Barcheston's Location
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Sixteenth Century
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The Church
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Barcheston's Church
The north side of the church
Image © Hilary L Turner
Brass Plaque
The priest, Hugh Humfrey,
rector 1503-30
Image © Hilary L Turner


The church, dedicated to St Martin, is the oldest building in the parish. Its building history is complex, suggesting that it was held in the affection and interest of parishioners at least until the early seventeenth century.

There may have been an earlier nave, but the earliest work to survive now in both nave and chancel dates to around 1190-1200.(1) A north aisle was added some thirty years later, about 1220. Its north wall was rebuilt, perhaps close to the date at which the tower was added in the fourteenth century; containing two chambers, it is entered from the aisle. An attempt was made in the next century to correct its tilt to the west by buttressing the southwest and northwest corners and rebuilding the upper stage; a further buttress was added between the earlier two in the sixteenth century, blocking the windows which light the chambers.

The fourteenth century font is the strongest reminder of the earlier beauty of the chancel and nave, where the arches of the north arcade sit on carved capitals. The south aisle was erected in the early sixteenth-century to accommodate the elaborate tomb of William Willington (d.1555) and his first wife, Anne Middlemore. Their arms adorn the shorter sides while their seven daughters decorate the longer. A blocked doorway in the west wall suggests that there may have been a plan to add an upper storey to the south porch, part of the earliest surviving church.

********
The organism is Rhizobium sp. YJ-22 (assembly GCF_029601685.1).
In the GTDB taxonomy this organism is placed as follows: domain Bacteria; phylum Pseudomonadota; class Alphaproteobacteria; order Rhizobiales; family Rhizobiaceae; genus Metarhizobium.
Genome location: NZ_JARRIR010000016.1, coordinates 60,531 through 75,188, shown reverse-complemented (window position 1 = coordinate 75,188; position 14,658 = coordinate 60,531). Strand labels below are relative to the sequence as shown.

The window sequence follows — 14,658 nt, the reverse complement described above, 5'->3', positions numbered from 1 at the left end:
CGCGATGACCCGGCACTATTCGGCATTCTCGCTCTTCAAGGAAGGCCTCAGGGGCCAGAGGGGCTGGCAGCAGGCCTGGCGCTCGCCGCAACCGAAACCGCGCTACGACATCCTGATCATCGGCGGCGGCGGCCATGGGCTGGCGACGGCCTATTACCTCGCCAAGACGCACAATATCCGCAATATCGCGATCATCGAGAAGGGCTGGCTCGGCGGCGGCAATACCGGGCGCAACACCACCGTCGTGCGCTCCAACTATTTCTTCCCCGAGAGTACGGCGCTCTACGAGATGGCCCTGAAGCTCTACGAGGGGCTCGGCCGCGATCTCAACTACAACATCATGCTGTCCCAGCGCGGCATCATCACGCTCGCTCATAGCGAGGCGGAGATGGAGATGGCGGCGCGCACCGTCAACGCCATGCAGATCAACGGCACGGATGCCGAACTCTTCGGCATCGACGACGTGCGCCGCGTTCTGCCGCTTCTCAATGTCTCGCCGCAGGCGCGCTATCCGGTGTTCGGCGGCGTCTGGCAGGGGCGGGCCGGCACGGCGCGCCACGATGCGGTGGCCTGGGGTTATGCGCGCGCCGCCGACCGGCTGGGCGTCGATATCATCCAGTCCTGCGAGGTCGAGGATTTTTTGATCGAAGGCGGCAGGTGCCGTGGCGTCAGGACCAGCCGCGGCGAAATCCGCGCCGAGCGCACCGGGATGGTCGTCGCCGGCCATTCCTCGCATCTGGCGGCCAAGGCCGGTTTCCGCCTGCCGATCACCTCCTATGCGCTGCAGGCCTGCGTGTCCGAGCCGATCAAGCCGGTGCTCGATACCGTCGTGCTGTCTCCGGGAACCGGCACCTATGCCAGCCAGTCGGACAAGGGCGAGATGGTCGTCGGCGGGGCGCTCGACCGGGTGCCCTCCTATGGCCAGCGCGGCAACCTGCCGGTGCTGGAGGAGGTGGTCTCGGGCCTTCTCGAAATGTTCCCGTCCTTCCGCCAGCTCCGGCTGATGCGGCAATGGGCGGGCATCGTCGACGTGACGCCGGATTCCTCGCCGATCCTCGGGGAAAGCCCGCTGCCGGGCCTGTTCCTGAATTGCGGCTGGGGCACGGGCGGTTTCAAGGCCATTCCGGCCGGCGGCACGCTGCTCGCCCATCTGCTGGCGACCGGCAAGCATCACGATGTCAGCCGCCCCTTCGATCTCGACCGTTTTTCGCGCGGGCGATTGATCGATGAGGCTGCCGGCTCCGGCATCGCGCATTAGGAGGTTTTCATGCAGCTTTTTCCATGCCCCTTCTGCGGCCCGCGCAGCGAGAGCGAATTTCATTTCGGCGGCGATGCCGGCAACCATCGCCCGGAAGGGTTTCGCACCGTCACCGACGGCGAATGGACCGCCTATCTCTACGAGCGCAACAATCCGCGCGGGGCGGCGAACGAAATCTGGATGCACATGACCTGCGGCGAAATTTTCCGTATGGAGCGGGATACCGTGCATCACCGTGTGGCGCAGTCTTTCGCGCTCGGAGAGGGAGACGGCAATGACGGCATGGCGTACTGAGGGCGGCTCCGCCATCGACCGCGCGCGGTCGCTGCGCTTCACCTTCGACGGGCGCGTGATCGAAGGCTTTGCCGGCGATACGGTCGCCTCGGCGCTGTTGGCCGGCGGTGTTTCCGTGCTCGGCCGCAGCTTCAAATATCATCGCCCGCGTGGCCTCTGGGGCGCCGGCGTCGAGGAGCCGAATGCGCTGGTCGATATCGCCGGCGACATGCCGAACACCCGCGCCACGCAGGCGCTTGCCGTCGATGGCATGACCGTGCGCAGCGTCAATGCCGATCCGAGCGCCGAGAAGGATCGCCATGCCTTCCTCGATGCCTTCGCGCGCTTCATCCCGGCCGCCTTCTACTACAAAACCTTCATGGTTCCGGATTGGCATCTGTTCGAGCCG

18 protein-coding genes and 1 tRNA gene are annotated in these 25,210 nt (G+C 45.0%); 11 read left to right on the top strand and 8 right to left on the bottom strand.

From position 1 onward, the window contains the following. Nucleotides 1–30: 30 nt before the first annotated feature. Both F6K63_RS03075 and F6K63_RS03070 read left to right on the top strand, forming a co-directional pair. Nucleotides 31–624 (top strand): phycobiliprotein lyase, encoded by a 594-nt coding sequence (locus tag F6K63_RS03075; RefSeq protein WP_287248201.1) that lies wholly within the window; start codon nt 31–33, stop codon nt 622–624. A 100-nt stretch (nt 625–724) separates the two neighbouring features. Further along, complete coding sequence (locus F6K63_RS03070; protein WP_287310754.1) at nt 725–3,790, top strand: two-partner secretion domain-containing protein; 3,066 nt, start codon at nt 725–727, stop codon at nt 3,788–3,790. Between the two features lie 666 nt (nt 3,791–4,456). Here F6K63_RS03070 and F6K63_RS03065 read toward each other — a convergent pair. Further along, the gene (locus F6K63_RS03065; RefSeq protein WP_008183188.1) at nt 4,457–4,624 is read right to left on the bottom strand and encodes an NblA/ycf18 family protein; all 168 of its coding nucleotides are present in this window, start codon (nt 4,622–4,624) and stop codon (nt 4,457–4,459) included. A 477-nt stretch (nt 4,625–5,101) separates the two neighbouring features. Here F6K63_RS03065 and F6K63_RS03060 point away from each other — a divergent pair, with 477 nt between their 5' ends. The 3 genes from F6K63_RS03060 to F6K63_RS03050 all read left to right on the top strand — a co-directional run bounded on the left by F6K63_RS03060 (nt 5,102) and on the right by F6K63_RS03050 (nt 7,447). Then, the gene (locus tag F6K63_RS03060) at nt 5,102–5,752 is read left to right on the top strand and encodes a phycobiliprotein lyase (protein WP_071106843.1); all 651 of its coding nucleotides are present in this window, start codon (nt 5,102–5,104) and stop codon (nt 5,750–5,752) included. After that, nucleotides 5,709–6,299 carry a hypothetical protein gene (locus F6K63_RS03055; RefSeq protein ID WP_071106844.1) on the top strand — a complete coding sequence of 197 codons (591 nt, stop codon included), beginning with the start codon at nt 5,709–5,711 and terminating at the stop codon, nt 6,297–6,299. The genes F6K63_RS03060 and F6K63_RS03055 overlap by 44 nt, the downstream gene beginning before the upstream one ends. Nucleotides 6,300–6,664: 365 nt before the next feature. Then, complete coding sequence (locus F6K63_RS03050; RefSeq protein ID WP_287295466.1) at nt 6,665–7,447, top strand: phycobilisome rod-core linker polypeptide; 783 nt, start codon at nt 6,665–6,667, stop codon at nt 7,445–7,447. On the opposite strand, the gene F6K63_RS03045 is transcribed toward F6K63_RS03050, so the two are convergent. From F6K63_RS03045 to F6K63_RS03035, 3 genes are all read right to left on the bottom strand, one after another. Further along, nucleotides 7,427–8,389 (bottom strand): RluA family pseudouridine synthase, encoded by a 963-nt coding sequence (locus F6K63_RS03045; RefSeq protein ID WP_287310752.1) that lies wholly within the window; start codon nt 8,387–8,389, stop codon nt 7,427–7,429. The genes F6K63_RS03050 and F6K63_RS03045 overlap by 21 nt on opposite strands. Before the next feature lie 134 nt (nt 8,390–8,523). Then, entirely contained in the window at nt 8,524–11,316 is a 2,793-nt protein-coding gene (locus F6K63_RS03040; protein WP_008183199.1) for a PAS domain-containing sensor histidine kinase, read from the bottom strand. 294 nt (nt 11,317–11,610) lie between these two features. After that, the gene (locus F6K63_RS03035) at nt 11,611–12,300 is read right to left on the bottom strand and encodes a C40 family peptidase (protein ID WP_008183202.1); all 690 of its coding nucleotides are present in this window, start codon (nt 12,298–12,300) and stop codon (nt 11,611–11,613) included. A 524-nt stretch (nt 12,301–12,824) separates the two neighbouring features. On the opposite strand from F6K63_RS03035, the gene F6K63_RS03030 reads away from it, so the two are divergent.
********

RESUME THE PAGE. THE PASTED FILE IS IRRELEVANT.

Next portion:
An inscription on the east pillar of the north arcade – THOMAS HORTON RECTOR HVIVS ECCLESIAE HOC PULPITUM PROPRIO SVMPTV EREXIT 1631 – reveals that he renewed the pulpit in addition to the repairs he carried out, noted in the Churchwardens’ Accounts already examined. There are monuments to four other rectors; all were originally buried in the chancel; the tomb stones of two are still there. A small brass to the priest Hugh Humfrey, now in the south aisle, was once also in the chancel as was a large incised stone slab now standing vertical in the south aisle. Both must have been moved during mid-nineteenth century restoration work.